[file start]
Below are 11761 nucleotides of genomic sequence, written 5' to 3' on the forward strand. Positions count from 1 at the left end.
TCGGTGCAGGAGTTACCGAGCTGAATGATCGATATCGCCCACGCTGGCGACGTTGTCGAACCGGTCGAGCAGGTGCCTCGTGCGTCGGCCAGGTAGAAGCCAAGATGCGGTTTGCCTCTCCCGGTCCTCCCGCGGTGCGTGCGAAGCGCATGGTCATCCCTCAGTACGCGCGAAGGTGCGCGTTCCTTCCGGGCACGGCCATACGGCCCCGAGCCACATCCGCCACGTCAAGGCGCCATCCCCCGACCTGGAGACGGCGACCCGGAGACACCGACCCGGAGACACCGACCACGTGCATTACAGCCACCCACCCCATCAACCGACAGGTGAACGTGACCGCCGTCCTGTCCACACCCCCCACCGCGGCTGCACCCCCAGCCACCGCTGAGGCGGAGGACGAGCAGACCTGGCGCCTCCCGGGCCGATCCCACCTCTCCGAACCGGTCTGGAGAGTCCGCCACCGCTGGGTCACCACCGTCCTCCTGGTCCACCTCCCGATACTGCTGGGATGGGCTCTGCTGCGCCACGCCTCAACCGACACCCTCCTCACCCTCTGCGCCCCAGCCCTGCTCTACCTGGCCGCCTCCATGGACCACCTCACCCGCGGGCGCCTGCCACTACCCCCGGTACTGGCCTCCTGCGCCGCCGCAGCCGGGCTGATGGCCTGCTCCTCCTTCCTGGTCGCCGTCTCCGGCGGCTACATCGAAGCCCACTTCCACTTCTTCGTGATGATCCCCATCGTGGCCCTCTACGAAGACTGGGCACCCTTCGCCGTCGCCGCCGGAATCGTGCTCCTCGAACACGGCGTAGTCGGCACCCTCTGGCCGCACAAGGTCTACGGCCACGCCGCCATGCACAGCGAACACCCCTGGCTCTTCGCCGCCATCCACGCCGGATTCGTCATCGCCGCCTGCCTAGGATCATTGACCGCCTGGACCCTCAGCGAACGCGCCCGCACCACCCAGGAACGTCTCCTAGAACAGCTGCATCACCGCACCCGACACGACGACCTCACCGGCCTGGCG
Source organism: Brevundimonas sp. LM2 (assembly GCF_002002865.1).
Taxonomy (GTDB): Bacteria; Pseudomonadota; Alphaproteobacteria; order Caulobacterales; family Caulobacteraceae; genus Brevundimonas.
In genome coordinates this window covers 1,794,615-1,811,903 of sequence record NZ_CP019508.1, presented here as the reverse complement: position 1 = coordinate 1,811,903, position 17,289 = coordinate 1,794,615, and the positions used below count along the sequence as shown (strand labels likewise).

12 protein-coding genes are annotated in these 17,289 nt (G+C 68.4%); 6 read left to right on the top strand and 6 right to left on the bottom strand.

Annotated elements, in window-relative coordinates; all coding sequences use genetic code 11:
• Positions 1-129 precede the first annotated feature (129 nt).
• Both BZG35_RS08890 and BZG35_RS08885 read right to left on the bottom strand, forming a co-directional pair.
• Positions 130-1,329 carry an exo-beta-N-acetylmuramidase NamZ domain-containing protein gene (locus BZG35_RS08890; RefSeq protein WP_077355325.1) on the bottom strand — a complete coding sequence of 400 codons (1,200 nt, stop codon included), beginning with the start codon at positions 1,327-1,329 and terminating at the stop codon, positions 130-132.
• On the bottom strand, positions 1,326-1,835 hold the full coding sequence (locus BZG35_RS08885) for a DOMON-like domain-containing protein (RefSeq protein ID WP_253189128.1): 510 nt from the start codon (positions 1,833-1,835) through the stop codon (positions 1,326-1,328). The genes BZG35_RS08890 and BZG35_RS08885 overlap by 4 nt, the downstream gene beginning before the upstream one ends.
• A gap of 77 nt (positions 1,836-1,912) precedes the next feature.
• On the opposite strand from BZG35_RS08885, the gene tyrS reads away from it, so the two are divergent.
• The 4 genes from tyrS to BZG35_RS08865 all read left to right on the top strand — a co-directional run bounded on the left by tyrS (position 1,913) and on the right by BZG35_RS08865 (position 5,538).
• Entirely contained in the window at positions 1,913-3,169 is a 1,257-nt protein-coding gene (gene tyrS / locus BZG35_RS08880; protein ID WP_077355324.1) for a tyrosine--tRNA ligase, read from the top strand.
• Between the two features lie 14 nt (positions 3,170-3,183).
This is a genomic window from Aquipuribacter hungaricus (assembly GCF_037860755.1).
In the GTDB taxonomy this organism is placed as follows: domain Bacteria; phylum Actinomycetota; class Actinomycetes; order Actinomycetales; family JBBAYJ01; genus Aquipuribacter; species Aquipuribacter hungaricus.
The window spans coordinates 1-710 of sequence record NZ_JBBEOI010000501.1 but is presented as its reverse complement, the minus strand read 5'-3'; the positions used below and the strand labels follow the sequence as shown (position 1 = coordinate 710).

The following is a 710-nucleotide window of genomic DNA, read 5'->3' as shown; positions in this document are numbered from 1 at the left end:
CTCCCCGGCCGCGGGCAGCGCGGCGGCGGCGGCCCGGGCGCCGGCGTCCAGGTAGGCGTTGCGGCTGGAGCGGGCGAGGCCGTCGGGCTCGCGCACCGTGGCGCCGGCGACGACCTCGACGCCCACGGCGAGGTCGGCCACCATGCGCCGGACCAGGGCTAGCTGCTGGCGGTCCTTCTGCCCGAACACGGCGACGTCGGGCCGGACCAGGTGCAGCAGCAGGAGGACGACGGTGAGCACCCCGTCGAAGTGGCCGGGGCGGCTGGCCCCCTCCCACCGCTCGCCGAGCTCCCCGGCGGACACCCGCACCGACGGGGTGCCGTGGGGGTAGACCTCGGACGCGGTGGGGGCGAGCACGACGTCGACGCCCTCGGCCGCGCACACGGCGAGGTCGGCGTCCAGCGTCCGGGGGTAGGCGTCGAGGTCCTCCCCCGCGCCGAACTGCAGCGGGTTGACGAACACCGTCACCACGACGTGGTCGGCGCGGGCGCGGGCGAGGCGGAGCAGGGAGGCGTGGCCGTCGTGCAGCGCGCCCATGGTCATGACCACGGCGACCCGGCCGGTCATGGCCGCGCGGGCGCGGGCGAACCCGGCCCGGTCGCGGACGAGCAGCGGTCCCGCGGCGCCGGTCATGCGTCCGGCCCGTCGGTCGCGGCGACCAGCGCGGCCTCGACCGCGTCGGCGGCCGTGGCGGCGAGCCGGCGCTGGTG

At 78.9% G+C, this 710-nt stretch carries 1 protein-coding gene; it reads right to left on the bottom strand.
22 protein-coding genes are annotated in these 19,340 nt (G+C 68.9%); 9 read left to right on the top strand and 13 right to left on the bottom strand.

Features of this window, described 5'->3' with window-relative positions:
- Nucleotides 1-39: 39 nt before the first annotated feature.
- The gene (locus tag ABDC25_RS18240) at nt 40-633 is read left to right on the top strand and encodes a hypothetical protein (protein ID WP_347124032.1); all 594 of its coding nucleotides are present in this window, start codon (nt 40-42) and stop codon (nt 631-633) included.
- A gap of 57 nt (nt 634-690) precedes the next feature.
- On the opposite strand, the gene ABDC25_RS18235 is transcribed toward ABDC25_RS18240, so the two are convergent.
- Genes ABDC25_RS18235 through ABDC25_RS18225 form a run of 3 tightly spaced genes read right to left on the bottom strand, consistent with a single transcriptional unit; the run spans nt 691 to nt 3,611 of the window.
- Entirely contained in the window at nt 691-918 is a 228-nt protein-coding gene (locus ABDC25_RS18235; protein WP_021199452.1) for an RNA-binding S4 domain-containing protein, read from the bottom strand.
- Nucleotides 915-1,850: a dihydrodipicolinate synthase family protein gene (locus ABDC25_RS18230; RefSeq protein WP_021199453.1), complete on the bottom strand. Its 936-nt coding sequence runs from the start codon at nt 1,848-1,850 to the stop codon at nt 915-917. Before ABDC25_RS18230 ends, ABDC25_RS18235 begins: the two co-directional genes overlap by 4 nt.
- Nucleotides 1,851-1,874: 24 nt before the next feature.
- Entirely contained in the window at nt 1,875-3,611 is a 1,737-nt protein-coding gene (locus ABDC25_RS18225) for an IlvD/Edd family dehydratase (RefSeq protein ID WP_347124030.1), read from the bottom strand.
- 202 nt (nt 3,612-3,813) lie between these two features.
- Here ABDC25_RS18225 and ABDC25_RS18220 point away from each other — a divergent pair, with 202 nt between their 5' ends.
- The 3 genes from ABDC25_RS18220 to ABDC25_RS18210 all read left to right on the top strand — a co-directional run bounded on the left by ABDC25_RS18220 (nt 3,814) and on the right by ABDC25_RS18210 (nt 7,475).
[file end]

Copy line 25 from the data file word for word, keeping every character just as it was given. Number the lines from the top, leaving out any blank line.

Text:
- Nucleotides 1-39: 39 nt before the first annotated feature.